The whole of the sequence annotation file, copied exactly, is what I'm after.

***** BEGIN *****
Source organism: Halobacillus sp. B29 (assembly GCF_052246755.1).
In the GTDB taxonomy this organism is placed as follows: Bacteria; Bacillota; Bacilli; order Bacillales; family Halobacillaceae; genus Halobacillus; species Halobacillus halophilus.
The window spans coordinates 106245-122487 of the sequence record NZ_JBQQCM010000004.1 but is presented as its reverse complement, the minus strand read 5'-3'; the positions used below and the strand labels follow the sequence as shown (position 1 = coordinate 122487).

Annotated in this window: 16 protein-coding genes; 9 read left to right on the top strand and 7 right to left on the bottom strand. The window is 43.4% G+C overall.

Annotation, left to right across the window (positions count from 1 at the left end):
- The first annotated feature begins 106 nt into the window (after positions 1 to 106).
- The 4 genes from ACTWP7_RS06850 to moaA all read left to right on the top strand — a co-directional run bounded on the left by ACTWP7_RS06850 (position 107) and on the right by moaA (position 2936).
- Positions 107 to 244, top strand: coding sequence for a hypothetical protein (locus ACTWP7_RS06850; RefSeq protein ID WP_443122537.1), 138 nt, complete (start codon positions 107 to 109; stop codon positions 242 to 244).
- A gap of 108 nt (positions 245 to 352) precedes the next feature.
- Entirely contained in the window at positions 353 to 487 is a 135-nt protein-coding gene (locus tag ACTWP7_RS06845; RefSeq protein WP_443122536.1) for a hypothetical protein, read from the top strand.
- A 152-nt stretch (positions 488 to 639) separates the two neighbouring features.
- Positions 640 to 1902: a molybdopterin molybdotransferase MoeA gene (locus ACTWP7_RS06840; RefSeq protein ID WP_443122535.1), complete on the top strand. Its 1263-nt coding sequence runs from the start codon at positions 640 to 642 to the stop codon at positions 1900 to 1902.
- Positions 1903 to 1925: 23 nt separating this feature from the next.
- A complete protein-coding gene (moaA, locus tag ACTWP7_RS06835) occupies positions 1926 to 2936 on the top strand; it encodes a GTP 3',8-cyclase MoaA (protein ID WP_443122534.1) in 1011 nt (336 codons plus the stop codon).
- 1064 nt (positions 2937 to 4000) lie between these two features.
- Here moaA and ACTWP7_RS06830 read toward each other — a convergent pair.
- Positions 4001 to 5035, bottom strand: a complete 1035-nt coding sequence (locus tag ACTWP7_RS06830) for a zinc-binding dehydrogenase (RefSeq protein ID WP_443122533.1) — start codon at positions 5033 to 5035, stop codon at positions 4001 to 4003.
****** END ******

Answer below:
Source organism: Halobacillus sp. B29 (assembly GCF_052246755.1).
In the GTDB taxonomy this organism is placed as follows: Bacteria; Bacillota; Bacilli; order Bacillales; family Halobacillaceae; genus Halobacillus; species Halobacillus halophilus.
The window spans coordinates 106245-122487 of the sequence record NZ_JBQQCM010000004.1 but is presented as its reverse complement, the minus strand read 5'-3'; the positions used below and the strand labels follow the sequence as shown (position 1 = coordinate 122487).

Annotated in this window: 16 protein-coding genes; 9 read left to right on the top strand and 7 right to left on the bottom strand. The window is 43.4% G+C overall.

Annotation, left to right across the window (positions count from 1 at the left end):
- The first annotated feature begins 106 nt into the window (after positions 1 to 106).
- The 4 genes from ACTWP7_RS06850 to moaA all read left to right on the top strand — a co-directional run bounded on the left by ACTWP7_RS06850 (position 107) and on the right by moaA (position 2936).
- Positions 107 to 244, top strand: coding sequence for a hypothetical protein (locus ACTWP7_RS06850; RefSeq protein ID WP_443122537.1), 138 nt, complete (start codon positions 107 to 109; stop codon positions 242 to 244).
- A gap of 108 nt (positions 245 to 352) precedes the next feature.
- Entirely contained in the window at positions 353 to 487 is a 135-nt protein-coding gene (locus tag ACTWP7_RS06845; RefSeq protein WP_443122536.1) for a hypothetical protein, read from the top strand.
- A 152-nt stretch (positions 488 to 639) separates the two neighbouring features.
- Positions 640 to 1902: a molybdopterin molybdotransferase MoeA gene (locus ACTWP7_RS06840; RefSeq protein ID WP_443122535.1), complete on the top strand. Its 1263-nt coding sequence runs from the start codon at positions 640 to 642 to the stop codon at positions 1900 to 1902.
- Positions 1903 to 1925: 23 nt separating this feature from the next.
- A complete protein-coding gene (moaA, locus tag ACTWP7_RS06835) occupies positions 1926 to 2936 on the top strand; it encodes a GTP 3',8-cyclase MoaA (protein ID WP_443122534.1) in 1011 nt (336 codons plus the stop codon).
- 1064 nt (positions 2937 to 4000) lie between these two features.
- Here moaA and ACTWP7_RS06830 read toward each other — a convergent pair.
- Positions 4001 to 5035, bottom strand: a complete 1035-nt coding sequence (locus tag ACTWP7_RS06830) for a zinc-binding dehydrogenase (RefSeq protein ID WP_443122533.1) — start codon at positions 5033 to 5035, stop codon at positions 4001 to 4003.